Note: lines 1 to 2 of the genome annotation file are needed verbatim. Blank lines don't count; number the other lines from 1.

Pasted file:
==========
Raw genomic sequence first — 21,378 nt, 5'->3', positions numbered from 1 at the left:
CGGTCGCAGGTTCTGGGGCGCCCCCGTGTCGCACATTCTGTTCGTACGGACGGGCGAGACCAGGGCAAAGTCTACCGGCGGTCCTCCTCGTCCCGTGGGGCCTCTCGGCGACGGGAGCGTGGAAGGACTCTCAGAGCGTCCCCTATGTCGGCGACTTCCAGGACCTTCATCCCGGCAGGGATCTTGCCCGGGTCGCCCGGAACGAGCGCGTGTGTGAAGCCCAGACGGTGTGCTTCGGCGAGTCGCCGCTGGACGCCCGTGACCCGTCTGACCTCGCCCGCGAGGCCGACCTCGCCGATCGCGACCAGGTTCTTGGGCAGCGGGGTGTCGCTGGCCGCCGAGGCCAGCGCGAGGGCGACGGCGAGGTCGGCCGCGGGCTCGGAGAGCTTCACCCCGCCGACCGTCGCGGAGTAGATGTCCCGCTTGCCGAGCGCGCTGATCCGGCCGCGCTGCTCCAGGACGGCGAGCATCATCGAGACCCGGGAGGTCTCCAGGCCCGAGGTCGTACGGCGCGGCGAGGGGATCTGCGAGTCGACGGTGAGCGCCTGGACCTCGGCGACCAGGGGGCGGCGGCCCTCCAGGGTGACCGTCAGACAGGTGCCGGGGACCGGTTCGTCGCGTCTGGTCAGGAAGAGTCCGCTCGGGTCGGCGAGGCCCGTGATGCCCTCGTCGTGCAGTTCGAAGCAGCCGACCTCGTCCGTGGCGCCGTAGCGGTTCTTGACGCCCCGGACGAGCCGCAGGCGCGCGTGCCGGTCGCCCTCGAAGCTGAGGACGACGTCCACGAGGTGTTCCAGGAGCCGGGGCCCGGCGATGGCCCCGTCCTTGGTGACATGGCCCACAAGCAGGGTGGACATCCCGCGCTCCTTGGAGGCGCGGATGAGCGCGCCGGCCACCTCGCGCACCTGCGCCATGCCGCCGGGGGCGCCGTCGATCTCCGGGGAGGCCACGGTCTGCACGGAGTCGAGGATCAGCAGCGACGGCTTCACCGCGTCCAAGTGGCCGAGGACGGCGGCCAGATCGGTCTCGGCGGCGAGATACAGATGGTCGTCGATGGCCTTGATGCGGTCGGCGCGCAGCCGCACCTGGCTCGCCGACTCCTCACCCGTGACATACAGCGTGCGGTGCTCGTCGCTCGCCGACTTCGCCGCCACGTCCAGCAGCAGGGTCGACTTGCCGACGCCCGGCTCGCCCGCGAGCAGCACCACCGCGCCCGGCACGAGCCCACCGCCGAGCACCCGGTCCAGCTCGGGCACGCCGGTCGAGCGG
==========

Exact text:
Raw genomic sequence first — 21,378 nt, 5'->3', positions numbered from 1 at the left:
CGGTCGCAGGTTCTGGGGCGCCCCCGTGTCGCACATTCTGTTCGTACGGACGGGCGAGACCAGGGCAAAGTCTACCGGCGGTCCTCCTCGTCCCGTGGGGCCTCTCGGCGACGGGAGCGTGGAAGGACTCTCAGAGCGTCCCCTATGTCGGCGACTTCCAGGACCTTCATCCCGGCAGGGATCTTGCCCGGGTCGCCCGGAACGAGCGCGTGTGTGAAGCCCAGACGGTGTGCTTCGGCGAGTCGCCGCTGGACGCCCGTGACCCGTCTGACCTCGCCCGCGAGGCCGACCTCGCCGATCGCGACCAGGTTCTTGGGCAGCGGGGTGTCGCTGGCCGCCGAGGCCAGCGCGAGGGCGACGGCGAGGTCGGCCGCGGGCTCGGAGAGCTTCACCCCGCCGACCGTCGCGGAGTAGATGTCCCGCTTGCCGAGCGCGCTGATCCGGCCGCGCTGCTCCAGGACGGCGAGCATCATCGAGACCCGGGAGGTCTCCAGGCCCGAGGTCGTACGGCGCGGCGAGGGGATCTGCGAGTCGACGGTGAGCGCCTGGACCTCGGCGACCAGGGGGCGGCGGCCCTCCAGGGTGACCGTCAGACAGGTGCCGGGGACCGGTTCGTCGCGTCTGGTCAGGAAGAGTCCGCTCGGGTCGGCGAGGCCCGTGATGCCCTCGTCGTGCAGTTCGAAGCAGCCGACCTCGTCCGTGGCGCCGTAGCGGTTCTTGACGCCCCGGACGAGCCGCAGGCGCGCGTGCCGGTCGCCCTCGAAGCTGAGGACGACGTCCACGAGGTGTTCCAGGAGCCGGGGCCCGGCGATGGCCCCGTCCTTGGTGACATGGCCCACAAGCAGGGTGGACATCCCGCGCTCCTTGGAGGCGCGGATGAGCGCGCCGGCCACCTCGCGCACCTGCGCCATGCCGCCGGGGGCGCCGTCGATCTCCGGGGAGGCCACGGTCTGCACGGAGTCGAGGATCAGCAGCGACGGCTTCACCGCGTCCAAGTGGCCGAGGACGGCGGCCAGATCGGTCTCGGCGGCGAGATACAGATGGTCGTCGATGGCCTTGATGCGGTCGGCGCGCAGCCGCACCTGGCTCGCCGACTCCTCACCCGTGACATACAGCGTGCGGTGCTCGTCGCTCGCCGACTTCGCCGCCACGTCCAGCAGCAGGGTCGACTTGCCGACGCCCGGCTCGCCCGCGAGCAGCACCACCGCGCCCGGCACGAGCCCACCGCCGAGCACCCGGTCCAGCTCGGGCACGCCGGTCGAGCGG